Why Cults Don’t Make Good Television

TV Features Jonestown: Terror in the Jungle
Why Cults Don’t Make Good Television

Jonestown: Terror in the Jungle, from Sundance TV, speeds for Guyana as if it suspects we’re impatient. Shan Nicholson’s four-part docuseries, coinciding with the 40th anniversary of the Jonestown massacre, introduces Rev. Jim Jones’ fantasies of nuclear apocalypse 20 minutes into the first episode, when the members of his Peoples Temple decamp for California. At 28 minutes, we’re on to the Temple’s nationwide bus trips, designed to recruit the downtrodden in Los Angeles and Seattle, Houston and Detroit; at 35, we reach Jones’ abuse of amphetamines (to get through the long day) and tranquilizers (to come down from it); by the time the credits roll, the episode’s raised the related specters of propaganda, conspiracies, paranoia, and fear-mongering. Such facts of the case—and far, far worse still to come—are essential, of course, to understanding the tragedy at Jonestown, the remote South American settlement where more than 900 people, including more than 300 children, died from cyanide poisoning on November 18, 1978, in a mass murder-suicide so unimaginable it we invented a new idiomatic expression in order to assimilate it. To “drink the Kool-Aid,” as the saying goes, is to submit willingly to one’s own destruction, the ultimate erasure of the self: It is death by absorption, the part subsumed by the whole.

As Terror in the Jungle is at pains to point out, the phrase is inaccurate and needlessly cruel. It was Flavor-Aid, not Kool-Aid, that masked the cyanide’s bitterness, and for many of the dead, there was nothing “willing” about its ingestion: In addition to the hundreds of dead minors, dozens of adult victims were forcibly injected with the poison, and those who drank it of their own volition did so surrounded by guards. Still, its tenacious life—and, for that matter, the continuing use of Jones, Peoples Temple, and Jonestown as objective correlatives of the “cult,” writ large—is a potent example of pop culture’s meager understanding of the phenomenon, one SundanceTV’s disappointing docuseries ultimately reflects. From Cielo Drive to Waco, Tex., from Peoples Temple to Heaven’s Gate, we know of, even obsess over, the dangers of cults, their charismatic leaders and dramatic immolations. It’s much less common to focus on the frightening solace of cults, the hopeful moment of their formation.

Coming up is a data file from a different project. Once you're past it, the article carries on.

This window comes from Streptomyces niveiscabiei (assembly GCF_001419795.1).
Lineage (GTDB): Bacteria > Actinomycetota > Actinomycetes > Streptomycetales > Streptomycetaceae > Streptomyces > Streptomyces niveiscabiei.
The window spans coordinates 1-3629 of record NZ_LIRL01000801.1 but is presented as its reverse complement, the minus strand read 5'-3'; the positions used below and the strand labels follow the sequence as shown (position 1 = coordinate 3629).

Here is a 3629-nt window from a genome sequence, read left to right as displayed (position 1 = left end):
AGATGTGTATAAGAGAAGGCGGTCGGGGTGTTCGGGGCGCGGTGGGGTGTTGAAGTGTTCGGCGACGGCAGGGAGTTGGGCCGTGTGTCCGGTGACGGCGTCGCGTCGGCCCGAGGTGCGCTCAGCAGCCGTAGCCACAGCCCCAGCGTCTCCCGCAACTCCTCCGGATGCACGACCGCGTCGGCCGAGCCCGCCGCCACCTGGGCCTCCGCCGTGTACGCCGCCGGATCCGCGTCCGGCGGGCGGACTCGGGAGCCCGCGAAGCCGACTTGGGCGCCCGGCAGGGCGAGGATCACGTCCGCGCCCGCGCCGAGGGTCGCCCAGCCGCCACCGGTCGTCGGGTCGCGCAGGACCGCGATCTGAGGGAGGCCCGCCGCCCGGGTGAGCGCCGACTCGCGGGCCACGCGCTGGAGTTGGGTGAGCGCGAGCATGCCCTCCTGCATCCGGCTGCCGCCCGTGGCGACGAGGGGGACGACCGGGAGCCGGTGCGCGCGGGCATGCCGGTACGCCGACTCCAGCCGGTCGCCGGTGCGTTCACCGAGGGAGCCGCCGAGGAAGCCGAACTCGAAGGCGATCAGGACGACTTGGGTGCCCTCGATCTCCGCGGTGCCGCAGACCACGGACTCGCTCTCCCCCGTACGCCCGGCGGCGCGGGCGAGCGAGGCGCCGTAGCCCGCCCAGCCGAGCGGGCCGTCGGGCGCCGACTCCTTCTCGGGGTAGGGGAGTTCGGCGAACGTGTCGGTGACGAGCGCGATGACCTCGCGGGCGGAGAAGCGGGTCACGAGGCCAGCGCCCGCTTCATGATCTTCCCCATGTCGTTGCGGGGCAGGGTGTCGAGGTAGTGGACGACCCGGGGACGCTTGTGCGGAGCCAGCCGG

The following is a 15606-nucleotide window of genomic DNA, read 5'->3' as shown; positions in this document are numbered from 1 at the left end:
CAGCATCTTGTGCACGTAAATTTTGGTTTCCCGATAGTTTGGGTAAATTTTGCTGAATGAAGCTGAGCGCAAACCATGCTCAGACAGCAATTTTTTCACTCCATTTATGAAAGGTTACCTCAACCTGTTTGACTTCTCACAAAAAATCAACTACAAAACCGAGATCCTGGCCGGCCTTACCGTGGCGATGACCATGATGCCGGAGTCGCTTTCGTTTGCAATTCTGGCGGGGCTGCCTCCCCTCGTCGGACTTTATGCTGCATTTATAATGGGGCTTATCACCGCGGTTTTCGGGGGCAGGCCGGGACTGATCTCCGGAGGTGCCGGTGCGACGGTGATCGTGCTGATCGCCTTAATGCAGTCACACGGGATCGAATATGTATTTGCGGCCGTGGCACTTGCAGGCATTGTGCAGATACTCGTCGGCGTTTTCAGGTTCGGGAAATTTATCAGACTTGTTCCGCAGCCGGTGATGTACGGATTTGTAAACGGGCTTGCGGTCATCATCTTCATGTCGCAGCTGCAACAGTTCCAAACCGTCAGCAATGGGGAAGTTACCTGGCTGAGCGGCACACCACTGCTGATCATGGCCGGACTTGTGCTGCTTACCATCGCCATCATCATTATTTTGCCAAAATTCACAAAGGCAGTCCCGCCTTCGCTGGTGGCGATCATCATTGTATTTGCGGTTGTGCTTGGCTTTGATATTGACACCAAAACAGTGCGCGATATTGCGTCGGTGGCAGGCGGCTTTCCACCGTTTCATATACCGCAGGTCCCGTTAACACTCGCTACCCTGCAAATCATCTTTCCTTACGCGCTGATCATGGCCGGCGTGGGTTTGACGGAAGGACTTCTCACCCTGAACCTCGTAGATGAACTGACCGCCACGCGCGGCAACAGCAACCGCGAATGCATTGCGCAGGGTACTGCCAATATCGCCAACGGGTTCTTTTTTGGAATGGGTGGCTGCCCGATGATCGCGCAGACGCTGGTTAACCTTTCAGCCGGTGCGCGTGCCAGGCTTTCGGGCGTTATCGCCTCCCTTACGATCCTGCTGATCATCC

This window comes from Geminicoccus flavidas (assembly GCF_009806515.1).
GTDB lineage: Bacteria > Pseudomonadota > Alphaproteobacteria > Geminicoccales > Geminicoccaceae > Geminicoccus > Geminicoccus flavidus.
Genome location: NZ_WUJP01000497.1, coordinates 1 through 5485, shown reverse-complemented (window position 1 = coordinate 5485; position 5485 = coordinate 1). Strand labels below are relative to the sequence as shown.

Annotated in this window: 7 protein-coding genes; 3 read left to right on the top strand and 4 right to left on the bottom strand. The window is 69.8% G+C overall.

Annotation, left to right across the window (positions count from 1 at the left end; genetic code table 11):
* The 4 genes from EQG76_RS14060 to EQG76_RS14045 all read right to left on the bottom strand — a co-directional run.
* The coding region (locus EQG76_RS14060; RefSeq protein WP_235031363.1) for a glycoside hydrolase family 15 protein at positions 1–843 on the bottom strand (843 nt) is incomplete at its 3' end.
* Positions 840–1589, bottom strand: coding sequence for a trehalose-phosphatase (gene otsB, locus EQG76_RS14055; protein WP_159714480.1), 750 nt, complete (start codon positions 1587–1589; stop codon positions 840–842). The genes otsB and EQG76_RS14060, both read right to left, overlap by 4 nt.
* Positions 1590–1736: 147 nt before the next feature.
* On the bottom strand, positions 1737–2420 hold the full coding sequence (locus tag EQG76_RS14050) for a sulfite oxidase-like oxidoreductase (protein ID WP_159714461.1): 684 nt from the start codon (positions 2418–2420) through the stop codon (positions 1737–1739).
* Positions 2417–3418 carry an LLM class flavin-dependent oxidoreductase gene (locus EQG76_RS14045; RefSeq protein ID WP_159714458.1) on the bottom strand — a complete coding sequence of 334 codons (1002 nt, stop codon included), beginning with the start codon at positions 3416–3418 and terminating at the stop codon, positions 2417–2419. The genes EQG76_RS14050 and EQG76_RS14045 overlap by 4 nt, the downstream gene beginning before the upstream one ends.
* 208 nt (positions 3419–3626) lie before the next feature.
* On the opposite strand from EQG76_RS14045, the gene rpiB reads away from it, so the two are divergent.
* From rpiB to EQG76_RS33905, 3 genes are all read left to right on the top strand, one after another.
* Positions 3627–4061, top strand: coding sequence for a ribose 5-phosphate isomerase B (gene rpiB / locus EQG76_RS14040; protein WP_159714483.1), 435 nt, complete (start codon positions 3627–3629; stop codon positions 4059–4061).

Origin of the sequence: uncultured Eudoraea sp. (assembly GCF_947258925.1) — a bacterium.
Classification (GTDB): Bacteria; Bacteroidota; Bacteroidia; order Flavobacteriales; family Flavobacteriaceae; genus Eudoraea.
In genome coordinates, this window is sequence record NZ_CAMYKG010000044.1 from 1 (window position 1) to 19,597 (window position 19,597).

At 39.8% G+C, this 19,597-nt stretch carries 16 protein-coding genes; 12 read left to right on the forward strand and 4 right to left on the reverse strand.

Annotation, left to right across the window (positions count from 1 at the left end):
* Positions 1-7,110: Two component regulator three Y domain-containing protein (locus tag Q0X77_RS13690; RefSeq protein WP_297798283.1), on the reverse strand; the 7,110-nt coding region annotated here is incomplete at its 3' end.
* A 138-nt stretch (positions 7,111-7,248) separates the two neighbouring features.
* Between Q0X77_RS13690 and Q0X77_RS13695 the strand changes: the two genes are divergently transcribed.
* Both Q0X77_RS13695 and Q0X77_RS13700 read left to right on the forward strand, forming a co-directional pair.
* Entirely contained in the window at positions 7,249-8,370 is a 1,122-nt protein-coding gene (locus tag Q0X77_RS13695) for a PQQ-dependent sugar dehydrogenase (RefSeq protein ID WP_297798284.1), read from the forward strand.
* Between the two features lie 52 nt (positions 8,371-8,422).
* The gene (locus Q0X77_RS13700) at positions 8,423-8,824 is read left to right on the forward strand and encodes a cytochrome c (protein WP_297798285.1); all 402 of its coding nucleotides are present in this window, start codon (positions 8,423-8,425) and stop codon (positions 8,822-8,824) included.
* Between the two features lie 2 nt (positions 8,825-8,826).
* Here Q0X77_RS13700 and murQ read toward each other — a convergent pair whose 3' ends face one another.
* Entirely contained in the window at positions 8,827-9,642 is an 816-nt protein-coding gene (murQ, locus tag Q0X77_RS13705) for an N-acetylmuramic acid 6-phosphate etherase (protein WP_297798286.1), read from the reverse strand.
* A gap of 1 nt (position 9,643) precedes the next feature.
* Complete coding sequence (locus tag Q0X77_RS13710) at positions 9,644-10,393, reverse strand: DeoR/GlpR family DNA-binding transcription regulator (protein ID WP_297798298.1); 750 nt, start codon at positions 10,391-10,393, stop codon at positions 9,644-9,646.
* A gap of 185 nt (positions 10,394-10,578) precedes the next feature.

Telling, then, that Nicholson’s version, though adapted from executive producer Jeff Guinn’s outstanding The Road to Jonestown: Jim Jones and Peoples Temple, should abridge Guinn’s discussion of Jones’ Indiana origins and the Temple’s California expansion in favor of the more well-known details of life and death at Jonestown. Coupled with a number of questionable aesthetic choices—the ceaselessly foreboding score, for one, or the shadowy, increasingly mortifying re-enactments of key events—the result, as advertised by the title, is an unsatisfying portrait of “terror” without antecedent, only fitfully interested in the Temple’s appeal. Lost in the glare of Jones’ rock-star persona, with his sunglasses, coiffed hair, and adoring followers, is his application of old-fashioned machine politics in Indianapolis in the 1950s, by which he won practical victories for his mostly black, working-class congregants; his public commitment to racial integration and socialism at a time, in the 1960s, when both ideas had few vocal supporters in the halls of power; even the broader attraction of communal life, work, and worship in the 1970s, at a moment it seemed the American dream was coming apart.

That Jones manipulated these factors to feed his megalomania, and later turned to outright physical, sexual, and psychological abuse (often glossed as “brainwashing”) to maintain his hold on the Temple, is not in dispute—nor is it, on a subject that has inspired at least five prior film/TV treatments, as instructive as Terror in the Jungle supposes. The problem with cults, at least as they’re depicted (or imagined) in popular culture, is this very tension, in which the urge to underscore the most sensational details is at cross-purposes with understanding cult members’ very ordinary, often sympathetic motives for joining. At the length of a film, from Rosemary’s Baby to The Invitation, leaning into the former can generate the terror Nicholson promises, but at four, five, six hours (or more), it’s the latter, much harder to dramatize, that becomes most significant: Fiction or non-, limited or ongoing, the cult requires character development beyond the figure at its center, and vanishingly few of its recent iterations—including Aquarius, The Path, American Horror Story, and Waco—manage to do this successfully. (Even my beloved The Leftovers was at its best, in Seasons Two and Three, when its post-doomsday cult, the Guilty Remnant, moved to the margins of the narrative.) Demagogues can only hold one rapt for so long: Dear Leader may profess to be immortal, but in the end—and there is always an end—he is necessarily, wretchedly human.